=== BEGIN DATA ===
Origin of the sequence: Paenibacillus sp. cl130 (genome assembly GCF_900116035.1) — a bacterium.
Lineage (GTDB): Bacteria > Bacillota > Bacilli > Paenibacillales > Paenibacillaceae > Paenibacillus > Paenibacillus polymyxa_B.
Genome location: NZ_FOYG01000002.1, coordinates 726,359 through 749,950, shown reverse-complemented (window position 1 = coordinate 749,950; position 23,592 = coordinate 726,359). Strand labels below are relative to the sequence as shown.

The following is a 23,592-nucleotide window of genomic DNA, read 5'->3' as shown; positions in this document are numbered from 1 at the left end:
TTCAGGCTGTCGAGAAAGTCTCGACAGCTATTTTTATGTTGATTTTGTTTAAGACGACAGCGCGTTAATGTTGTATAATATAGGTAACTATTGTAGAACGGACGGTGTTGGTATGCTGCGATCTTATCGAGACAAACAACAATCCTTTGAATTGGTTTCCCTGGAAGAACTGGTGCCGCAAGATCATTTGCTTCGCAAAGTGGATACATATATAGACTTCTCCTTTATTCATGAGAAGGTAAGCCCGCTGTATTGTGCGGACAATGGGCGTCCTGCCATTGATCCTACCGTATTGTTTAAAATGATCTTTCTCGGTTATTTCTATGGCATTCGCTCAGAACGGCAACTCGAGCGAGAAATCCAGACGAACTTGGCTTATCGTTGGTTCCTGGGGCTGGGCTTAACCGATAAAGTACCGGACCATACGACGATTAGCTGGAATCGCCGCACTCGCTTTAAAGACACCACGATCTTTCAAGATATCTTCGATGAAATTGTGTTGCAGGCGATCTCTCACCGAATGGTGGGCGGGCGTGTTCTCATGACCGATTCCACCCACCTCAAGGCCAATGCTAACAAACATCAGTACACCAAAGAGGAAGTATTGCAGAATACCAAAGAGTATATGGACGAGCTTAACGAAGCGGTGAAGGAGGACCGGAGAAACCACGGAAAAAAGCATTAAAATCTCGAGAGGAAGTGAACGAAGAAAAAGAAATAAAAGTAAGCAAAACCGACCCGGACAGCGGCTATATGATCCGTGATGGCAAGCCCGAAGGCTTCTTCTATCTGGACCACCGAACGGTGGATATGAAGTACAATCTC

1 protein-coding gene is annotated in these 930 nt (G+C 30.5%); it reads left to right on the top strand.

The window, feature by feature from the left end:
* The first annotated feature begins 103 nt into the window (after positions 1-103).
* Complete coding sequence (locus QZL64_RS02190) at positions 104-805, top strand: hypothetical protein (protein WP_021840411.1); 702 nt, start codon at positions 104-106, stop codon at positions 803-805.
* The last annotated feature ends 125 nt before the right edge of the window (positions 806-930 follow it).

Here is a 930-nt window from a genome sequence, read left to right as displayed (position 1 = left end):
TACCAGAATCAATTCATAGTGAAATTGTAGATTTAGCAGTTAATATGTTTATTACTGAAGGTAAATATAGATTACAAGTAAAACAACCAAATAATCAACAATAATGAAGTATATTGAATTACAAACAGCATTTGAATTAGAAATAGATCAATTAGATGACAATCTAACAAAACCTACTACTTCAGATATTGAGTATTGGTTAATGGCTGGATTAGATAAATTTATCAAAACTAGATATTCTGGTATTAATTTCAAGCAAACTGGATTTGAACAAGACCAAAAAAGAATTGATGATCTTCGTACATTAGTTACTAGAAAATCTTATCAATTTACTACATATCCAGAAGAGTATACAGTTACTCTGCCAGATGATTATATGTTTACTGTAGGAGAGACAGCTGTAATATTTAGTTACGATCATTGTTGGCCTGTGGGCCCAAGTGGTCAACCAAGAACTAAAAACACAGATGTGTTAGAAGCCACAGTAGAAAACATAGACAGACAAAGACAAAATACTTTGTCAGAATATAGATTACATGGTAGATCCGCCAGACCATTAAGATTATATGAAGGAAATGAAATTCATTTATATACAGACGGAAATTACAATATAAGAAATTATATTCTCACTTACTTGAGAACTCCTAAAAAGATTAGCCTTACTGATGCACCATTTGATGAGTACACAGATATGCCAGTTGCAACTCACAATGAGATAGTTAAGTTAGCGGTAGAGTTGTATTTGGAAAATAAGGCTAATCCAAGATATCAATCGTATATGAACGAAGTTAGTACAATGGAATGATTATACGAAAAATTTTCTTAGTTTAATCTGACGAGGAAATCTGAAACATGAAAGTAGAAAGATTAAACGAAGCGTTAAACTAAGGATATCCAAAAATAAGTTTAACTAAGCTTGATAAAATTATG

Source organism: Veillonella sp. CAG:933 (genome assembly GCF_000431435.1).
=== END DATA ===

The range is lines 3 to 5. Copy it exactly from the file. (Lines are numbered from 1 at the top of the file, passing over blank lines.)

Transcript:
Genome location: NZ_FOYG01000002.1, coordinates 726,359 through 749,950, shown reverse-complemented (window position 1 = coordinate 749,950; position 23,592 = coordinate 726,359). Strand labels below are relative to the sequence as shown.

The following is a 23,592-nucleotide window of genomic DNA, read 5'->3' as shown; positions in this document are numbered from 1 at the left end:
TTCAGGCTGTCGAGAAAGTCTCGACAGCTATTTTTATGTTGATTTTGTTTAAGACGACAGCGCGTTAATGTTGTATAATATAGGTAACTATTGTAGAACGGACGGTGTTGGTATGCTGCGATCTTATCGAGACAAACAACAATCCTTTGAATTGGTTTCCCTGGAAGAACTGGTGCCGCAAGATCATTTGCTTCGCAAAGTGGATACATATATAGACTTCTCCTTTATTCATGAGAAGGTAAGCCCGCTGTATTGTGCGGACAATGGGCGTCCTGCCATTGATCCTACCGTATTGTTTAAAATGATCTTTCTCGGTTATTTCTATGGCATTCGCTCAGAACGGCAACTCGAGCGAGAAATCCAGACGAACTTGGCTTATCGTTGGTTCCTGGGGCTGGGCTTAACCGATAAAGTACCGGACCATACGACGATTAGCTGGAATCGCCGCACTCGCTTTAAAGACACCACGATCTTTCAAGATATCTTCGATGAAATTGTGTTGCAGGCGATCTCTCACCGAATGGTGGGCGGGCGTGTTCTCATGACCGATTCCACCCACCTCAAGGCCAATGCTAACAAACATCAGTACACCAAAGAGGAAGTATTGCAGAATACCAAAGAGTATATGGACGAGCTTAACGAAGCGGTGAAGGAGGACCGGAGAAACCACGGAAAAAAGCATTAAAATCTCGAGAGGAAGTGAACGAAGAAAAAGAAATAAAAGTAAGCAAAACCGACCCGGACAGCGGCTATATGATCCGTGATGGCAAGCCCGAAGGCTTCTTCTATCTGGACCACCGAACGGTGGATATGAAGTACAATCTC